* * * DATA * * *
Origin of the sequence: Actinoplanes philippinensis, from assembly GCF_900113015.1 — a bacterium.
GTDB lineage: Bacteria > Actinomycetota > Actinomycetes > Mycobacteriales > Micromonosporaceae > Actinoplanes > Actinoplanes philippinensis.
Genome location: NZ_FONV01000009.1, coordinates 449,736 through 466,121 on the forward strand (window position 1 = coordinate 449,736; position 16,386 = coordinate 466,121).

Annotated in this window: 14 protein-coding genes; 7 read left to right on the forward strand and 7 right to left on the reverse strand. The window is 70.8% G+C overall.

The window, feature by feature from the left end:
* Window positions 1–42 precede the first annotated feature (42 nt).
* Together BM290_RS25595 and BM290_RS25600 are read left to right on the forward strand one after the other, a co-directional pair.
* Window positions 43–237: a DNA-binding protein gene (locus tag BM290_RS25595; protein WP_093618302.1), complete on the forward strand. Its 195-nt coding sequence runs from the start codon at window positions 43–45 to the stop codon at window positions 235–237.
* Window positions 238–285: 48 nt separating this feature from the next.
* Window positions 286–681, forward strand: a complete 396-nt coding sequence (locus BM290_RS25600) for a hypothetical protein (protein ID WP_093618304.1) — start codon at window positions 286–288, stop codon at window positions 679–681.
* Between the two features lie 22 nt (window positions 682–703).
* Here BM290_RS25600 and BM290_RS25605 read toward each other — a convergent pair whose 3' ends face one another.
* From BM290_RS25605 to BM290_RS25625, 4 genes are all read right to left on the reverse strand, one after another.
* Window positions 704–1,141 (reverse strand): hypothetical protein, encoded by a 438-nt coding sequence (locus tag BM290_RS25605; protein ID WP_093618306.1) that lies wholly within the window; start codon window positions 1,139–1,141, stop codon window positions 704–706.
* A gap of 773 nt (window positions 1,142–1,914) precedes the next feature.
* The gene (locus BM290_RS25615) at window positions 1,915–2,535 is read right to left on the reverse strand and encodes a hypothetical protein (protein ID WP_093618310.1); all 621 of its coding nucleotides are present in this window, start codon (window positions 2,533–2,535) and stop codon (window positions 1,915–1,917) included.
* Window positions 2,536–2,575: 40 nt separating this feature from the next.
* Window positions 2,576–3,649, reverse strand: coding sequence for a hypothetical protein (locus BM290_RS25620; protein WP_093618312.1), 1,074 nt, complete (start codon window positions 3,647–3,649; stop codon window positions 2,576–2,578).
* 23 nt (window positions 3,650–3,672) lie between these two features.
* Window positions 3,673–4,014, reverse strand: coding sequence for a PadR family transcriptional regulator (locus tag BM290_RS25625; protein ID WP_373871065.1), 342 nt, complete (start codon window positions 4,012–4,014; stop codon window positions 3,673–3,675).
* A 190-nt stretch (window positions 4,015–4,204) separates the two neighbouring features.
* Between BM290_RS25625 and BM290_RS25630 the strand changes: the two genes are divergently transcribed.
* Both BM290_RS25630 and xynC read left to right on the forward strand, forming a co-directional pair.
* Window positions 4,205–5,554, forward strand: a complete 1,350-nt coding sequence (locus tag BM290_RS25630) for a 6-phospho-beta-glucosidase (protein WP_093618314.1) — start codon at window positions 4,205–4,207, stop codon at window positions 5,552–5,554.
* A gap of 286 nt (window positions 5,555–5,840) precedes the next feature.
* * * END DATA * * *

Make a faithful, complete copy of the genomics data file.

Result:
Origin of the sequence: Actinoplanes philippinensis, from assembly GCF_900113015.1 — a bacterium.
GTDB lineage: Bacteria > Actinomycetota > Actinomycetes > Mycobacteriales > Micromonosporaceae > Actinoplanes > Actinoplanes philippinensis.
Genome location: NZ_FONV01000009.1, coordinates 449,736 through 466,121 on the forward strand (window position 1 = coordinate 449,736; position 16,386 = coordinate 466,121).

Annotated in this window: 14 protein-coding genes; 7 read left to right on the forward strand and 7 right to left on the reverse strand. The window is 70.8% G+C overall.

The window, feature by feature from the left end:
* Window positions 1–42 precede the first annotated feature (42 nt).
* Together BM290_RS25595 and BM290_RS25600 are read left to right on the forward strand one after the other, a co-directional pair.
* Window positions 43–237: a DNA-binding protein gene (locus tag BM290_RS25595; protein WP_093618302.1), complete on the forward strand. Its 195-nt coding sequence runs from the start codon at window positions 43–45 to the stop codon at window positions 235–237.
* Window positions 238–285: 48 nt separating this feature from the next.
* Window positions 286–681, forward strand: a complete 396-nt coding sequence (locus BM290_RS25600) for a hypothetical protein (protein ID WP_093618304.1) — start codon at window positions 286–288, stop codon at window positions 679–681.
* Between the two features lie 22 nt (window positions 682–703).
* Here BM290_RS25600 and BM290_RS25605 read toward each other — a convergent pair whose 3' ends face one another.
* From BM290_RS25605 to BM290_RS25625, 4 genes are all read right to left on the reverse strand, one after another.
* Window positions 704–1,141 (reverse strand): hypothetical protein, encoded by a 438-nt coding sequence (locus tag BM290_RS25605; protein ID WP_093618306.1) that lies wholly within the window; start codon window positions 1,139–1,141, stop codon window positions 704–706.
* A gap of 773 nt (window positions 1,142–1,914) precedes the next feature.
* The gene (locus BM290_RS25615) at window positions 1,915–2,535 is read right to left on the reverse strand and encodes a hypothetical protein (protein ID WP_093618310.1); all 621 of its coding nucleotides are present in this window, start codon (window positions 2,533–2,535) and stop codon (window positions 1,915–1,917) included.
* Window positions 2,536–2,575: 40 nt separating this feature from the next.
* Window positions 2,576–3,649, reverse strand: coding sequence for a hypothetical protein (locus BM290_RS25620; protein WP_093618312.1), 1,074 nt, complete (start codon window positions 3,647–3,649; stop codon window positions 2,576–2,578).
* 23 nt (window positions 3,650–3,672) lie between these two features.
* Window positions 3,673–4,014, reverse strand: coding sequence for a PadR family transcriptional regulator (locus tag BM290_RS25625; protein ID WP_373871065.1), 342 nt, complete (start codon window positions 4,012–4,014; stop codon window positions 3,673–3,675).
* A 190-nt stretch (window positions 4,015–4,204) separates the two neighbouring features.
* Between BM290_RS25625 and BM290_RS25630 the strand changes: the two genes are divergently transcribed.
* Both BM290_RS25630 and xynC read left to right on the forward strand, forming a co-directional pair.
* Window positions 4,205–5,554, forward strand: a complete 1,350-nt coding sequence (locus tag BM290_RS25630) for a 6-phospho-beta-glucosidase (protein WP_093618314.1) — start codon at window positions 4,205–4,207, stop codon at window positions 5,552–5,554.
* A gap of 286 nt (window positions 5,555–5,840) precedes the next feature.